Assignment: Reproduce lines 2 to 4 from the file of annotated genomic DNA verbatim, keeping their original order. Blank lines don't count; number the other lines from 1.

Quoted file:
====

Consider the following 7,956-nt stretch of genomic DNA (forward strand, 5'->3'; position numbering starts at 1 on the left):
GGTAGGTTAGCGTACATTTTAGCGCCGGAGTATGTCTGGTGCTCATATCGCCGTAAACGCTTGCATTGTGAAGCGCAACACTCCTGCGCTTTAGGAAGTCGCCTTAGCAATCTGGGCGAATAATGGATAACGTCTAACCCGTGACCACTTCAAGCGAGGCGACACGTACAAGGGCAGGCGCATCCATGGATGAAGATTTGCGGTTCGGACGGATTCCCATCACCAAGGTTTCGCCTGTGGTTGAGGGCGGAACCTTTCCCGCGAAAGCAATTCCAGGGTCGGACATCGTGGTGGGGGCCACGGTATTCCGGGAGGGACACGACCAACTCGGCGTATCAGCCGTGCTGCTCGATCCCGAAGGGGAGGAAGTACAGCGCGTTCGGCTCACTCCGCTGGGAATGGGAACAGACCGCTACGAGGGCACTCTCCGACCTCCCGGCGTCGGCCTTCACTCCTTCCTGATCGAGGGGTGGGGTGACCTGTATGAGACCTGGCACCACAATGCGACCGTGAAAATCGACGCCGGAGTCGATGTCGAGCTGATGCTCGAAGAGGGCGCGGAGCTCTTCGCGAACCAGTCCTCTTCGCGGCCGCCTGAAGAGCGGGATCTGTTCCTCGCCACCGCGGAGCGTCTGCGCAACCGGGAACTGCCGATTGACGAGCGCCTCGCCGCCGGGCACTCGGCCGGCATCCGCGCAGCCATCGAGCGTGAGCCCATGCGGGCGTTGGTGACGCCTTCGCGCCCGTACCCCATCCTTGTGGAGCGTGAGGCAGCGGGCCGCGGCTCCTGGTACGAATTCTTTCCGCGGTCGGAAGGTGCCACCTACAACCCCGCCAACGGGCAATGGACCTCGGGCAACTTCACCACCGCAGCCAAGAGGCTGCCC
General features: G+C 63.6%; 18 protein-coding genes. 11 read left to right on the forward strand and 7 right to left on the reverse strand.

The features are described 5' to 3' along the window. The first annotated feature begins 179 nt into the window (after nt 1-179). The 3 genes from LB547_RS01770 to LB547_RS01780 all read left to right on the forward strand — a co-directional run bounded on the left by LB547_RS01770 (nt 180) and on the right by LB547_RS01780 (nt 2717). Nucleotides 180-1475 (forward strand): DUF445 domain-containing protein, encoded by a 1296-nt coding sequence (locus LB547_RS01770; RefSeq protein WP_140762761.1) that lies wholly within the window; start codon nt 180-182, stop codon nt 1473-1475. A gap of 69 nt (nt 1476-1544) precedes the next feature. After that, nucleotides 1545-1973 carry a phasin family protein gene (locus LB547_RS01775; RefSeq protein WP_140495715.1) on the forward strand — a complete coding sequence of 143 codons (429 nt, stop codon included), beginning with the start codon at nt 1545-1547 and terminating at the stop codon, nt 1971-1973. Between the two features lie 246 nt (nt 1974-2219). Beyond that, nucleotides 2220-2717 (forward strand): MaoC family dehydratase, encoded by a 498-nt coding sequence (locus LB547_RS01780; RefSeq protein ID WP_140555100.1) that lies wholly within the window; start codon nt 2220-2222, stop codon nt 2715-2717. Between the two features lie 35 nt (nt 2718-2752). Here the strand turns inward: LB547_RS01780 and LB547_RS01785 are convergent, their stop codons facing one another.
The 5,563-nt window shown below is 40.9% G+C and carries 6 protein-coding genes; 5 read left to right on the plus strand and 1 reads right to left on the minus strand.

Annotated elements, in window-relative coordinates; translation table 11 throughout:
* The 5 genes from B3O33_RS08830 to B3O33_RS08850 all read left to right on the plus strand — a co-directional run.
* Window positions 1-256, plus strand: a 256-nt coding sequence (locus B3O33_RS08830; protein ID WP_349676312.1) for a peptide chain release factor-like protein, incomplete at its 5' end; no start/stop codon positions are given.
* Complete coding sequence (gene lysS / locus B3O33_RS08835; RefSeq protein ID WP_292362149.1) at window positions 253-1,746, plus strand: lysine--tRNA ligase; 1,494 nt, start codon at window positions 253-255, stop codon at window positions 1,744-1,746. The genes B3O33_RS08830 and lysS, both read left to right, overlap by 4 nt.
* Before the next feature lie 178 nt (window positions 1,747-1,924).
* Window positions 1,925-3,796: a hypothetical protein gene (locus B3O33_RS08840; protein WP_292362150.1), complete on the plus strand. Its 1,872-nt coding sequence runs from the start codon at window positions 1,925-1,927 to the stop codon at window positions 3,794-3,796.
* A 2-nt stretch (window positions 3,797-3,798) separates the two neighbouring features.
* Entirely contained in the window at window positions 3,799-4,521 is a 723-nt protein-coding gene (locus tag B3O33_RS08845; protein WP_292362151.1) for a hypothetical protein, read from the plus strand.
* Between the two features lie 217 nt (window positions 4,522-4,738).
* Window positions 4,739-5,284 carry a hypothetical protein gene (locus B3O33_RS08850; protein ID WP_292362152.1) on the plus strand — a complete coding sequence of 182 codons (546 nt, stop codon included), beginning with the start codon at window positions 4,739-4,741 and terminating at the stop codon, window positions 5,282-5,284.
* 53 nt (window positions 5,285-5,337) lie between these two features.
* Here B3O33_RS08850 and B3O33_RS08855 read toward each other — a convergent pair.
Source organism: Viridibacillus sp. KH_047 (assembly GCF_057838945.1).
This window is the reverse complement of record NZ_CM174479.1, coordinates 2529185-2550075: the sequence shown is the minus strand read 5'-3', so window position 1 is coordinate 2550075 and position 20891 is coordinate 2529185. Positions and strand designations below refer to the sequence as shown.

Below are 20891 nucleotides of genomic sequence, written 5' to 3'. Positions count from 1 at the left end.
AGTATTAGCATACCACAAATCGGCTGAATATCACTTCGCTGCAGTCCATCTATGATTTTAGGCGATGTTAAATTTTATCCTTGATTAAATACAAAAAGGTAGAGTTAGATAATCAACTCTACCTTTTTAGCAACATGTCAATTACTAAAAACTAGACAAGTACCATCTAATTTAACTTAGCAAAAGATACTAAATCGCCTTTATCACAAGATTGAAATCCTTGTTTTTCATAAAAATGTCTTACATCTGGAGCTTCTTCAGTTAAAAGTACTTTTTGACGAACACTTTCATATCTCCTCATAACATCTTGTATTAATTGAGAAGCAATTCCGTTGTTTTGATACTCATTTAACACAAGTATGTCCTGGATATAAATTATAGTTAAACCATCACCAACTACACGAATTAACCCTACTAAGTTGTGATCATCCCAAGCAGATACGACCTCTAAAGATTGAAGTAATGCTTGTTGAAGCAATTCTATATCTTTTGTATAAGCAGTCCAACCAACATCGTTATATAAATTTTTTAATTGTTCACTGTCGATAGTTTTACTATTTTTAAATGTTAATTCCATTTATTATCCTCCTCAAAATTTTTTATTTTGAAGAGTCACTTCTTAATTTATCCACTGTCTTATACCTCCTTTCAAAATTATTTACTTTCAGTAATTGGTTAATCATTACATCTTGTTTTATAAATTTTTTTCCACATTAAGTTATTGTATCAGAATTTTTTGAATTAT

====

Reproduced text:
GGTAGGTTAGCGTACATTTTAGCGCCGGAGTATGTCTGGTGCTCATATCGCCGTAAACGCTTGCATTGTGAAGCGCAACACTCCTGCGCTTTAGGAAGTCGCCTTAGCAATCTGGGCGAATAATGGATAACGTCTAACCCGTGACCACTTCAAGCGAGGCGACACGTACAAGGGCAGGCGCATCCATGGATGAAGATTTGCGGTTCGGACGGATTCCCATCACCAAGGTTTCGCCTGTGGTTGAGGGCGGAACCTTTCCCGCGAAAGCAATTCCAGGGTCGGACATCGTGGTGGGGGCCACGGTATTCCGGGAGGGACACGACCAACTCGGCGTATCAGCCGTGCTGCTCGATCCCGAAGGGGAGGAAGTACAGCGCGTTCGGCTCACTCCGCTGGGAATGGGAACAGACCGCTACGAGGGCACTCTCCGACCTCCCGGCGTCGGCCTTCACTCCTTCCTGATCGAGGGGTGGGGTGACCTGTATGAGACCTGGCACCACAATGCGACCGTGAAAATCGACGCCGGAGTCGATGTCGAGCTGATGCTCGAAGAGGGCGCGGAGCTCTTCGCGAACCAGTCCTCTTCGCGGCCGCCTGAAGAGCGGGATCTGTTCCTCGCCACCGCGGAGCGTCTGCGCAACCGGGAACTGCCGATTGACGAGCGCCTCGCCGCCGGGCACTCGGCCGGCATCCGCGCAGCCATCGAGCGTGAGCCCATGCGGGCGTTGGTGACGCCTTCGCGCCCGTACCCCATCCTTGTGGAGCGTGAGGCAGCGGGCCGCGGCTCCTGGTACGAATTCTTTCCGCGGTCGGAAGGTGCCACCTACAACCCCGCCAACGGGCAATGGACCTCGGGCAACTTCACCACCGCAGCCAAGAGGCTGCCC
General features: G+C 63.6%; 18 protein-coding genes. 11 read left to right on the forward strand and 7 right to left on the reverse strand.

The features are described 5' to 3' along the window. The first annotated feature begins 179 nt into the window (after nt 1-179). The 3 genes from LB547_RS01770 to LB547_RS01780 all read left to right on the forward strand — a co-directional run bounded on the left by LB547_RS01770 (nt 180) and on the right by LB547_RS01780 (nt 2717). Nucleotides 180-1475 (forward strand): DUF445 domain-containing protein, encoded by a 1296-nt coding sequence (locus LB547_RS01770; RefSeq protein WP_140762761.1) that lies wholly within the window; start codon nt 180-182, stop codon nt 1473-1475. A gap of 69 nt (nt 1476-1544) precedes the next feature. After that, nucleotides 1545-1973 carry a phasin family protein gene (locus LB547_RS01775; RefSeq protein WP_140495715.1) on the forward strand — a complete coding sequence of 143 codons (429 nt, stop codon included), beginning with the start codon at nt 1545-1547 and terminating at the stop codon, nt 1971-1973. Between the two features lie 246 nt (nt 1974-2219). Beyond that, nucleotides 2220-2717 (forward strand): MaoC family dehydratase, encoded by a 498-nt coding sequence (locus LB547_RS01780; RefSeq protein ID WP_140555100.1) that lies wholly within the window; start codon nt 2220-2222, stop codon nt 2715-2717. Between the two features lie 35 nt (nt 2718-2752). Here the strand turns inward: LB547_RS01780 and LB547_RS01785 are convergent, their stop codons facing one another.